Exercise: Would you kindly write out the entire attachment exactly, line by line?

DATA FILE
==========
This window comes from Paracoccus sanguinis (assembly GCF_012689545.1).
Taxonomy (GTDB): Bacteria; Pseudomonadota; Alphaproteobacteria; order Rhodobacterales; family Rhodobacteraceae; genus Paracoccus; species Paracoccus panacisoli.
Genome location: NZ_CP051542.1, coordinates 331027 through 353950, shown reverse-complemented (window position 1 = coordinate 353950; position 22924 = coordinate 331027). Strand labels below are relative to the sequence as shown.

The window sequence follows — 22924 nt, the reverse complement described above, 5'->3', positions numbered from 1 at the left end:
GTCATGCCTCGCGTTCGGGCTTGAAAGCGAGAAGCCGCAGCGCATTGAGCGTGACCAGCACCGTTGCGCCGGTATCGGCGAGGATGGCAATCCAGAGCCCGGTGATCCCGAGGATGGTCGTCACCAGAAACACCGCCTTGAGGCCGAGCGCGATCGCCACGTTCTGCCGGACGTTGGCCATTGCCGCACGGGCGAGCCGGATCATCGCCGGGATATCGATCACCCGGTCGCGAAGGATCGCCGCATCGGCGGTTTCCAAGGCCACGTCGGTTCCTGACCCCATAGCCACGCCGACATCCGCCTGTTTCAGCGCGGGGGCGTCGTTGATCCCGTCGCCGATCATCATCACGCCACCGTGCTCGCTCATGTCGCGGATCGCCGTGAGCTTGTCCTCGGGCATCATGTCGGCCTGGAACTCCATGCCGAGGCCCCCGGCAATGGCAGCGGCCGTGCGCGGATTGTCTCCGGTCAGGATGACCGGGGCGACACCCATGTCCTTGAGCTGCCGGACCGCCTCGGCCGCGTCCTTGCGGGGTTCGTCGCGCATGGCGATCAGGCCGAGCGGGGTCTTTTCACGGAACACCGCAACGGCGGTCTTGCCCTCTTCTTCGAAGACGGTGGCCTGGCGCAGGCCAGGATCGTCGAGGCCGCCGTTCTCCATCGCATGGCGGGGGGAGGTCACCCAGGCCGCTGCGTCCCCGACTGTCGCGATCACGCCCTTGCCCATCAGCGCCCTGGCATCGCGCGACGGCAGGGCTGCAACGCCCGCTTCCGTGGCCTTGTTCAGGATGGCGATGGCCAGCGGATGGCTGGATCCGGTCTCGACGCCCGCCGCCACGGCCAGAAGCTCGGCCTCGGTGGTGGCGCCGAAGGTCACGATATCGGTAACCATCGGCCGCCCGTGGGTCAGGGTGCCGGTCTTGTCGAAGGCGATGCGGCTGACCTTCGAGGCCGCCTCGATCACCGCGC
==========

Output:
This window comes from Paracoccus sanguinis (assembly GCF_012689545.1).
Taxonomy (GTDB): Bacteria; Pseudomonadota; Alphaproteobacteria; order Rhodobacterales; family Rhodobacteraceae; genus Paracoccus; species Paracoccus panacisoli.
Genome location: NZ_CP051542.1, coordinates 331027 through 353950, shown reverse-complemented (window position 1 = coordinate 353950; position 22924 = coordinate 331027). Strand labels below are relative to the sequence as shown.

The window sequence follows — 22924 nt, the reverse complement described above, 5'->3', positions numbered from 1 at the left end:
GTCATGCCTCGCGTTCGGGCTTGAAAGCGAGAAGCCGCAGCGCATTGAGCGTGACCAGCACCGTTGCGCCGGTATCGGCGAGGATGGCAATCCAGAGCCCGGTGATCCCGAGGATGGTCGTCACCAGAAACACCGCCTTGAGGCCGAGCGCGATCGCCACGTTCTGCCGGACGTTGGCCATTGCCGCACGGGCGAGCCGGATCATCGCCGGGATATCGATCACCCGGTCGCGAAGGATCGCCGCATCGGCGGTTTCCAAGGCCACGTCGGTTCCTGACCCCATAGCCACGCCGACATCCGCCTGTTTCAGCGCGGGGGCGTCGTTGATCCCGTCGCCGATCATCATCACGCCACCGTGCTCGCTCATGTCGCGGATCGCCGTGAGCTTGTCCTCGGGCATCATGTCGGCCTGGAACTCCATGCCGAGGCCCCCGGCAATGGCAGCGGCCGTGCGCGGATTGTCTCCGGTCAGGATGACCGGGGCGACACCCATGTCCTTGAGCTGCCGGACCGCCTCGGCCGCGTCCTTGCGGGGTTCGTCGCGCATGGCGATCAGGCCGAGCGGGGTCTTTTCACGGAACACCGCAACGGCGGTCTTGCCCTCTTCTTCGAAGACGGTGGCCTGGCGCAGGCCAGGATCGTCGAGGCCGCCGTTCTCCATCGCATGGCGGGGGGAGGTCACCCAGGCCGCTGCGTCCCCGACTGTCGCGATCACGCCCTTGCCCATCAGCGCCCTGGCATCGCGCGACGGCAGGGCTGCAACGCCCGCTTCCGTGGCCTTGTTCAGGATGGCGATGGCCAGCGGATGGCTGGATCCGGTCTCGACGCCCGCCGCCACGGCCAGAAGCTCGGCCTCGGTGGTGGCGCCGAAGGTCACGATATCGGTAACCATCGGCCGCCCGTGGGTCAGGGTGCCGGTCTTGTCGAAGGCGATGCGGCTGACCTTCGAGGCCGCCTCGATCACCGCGC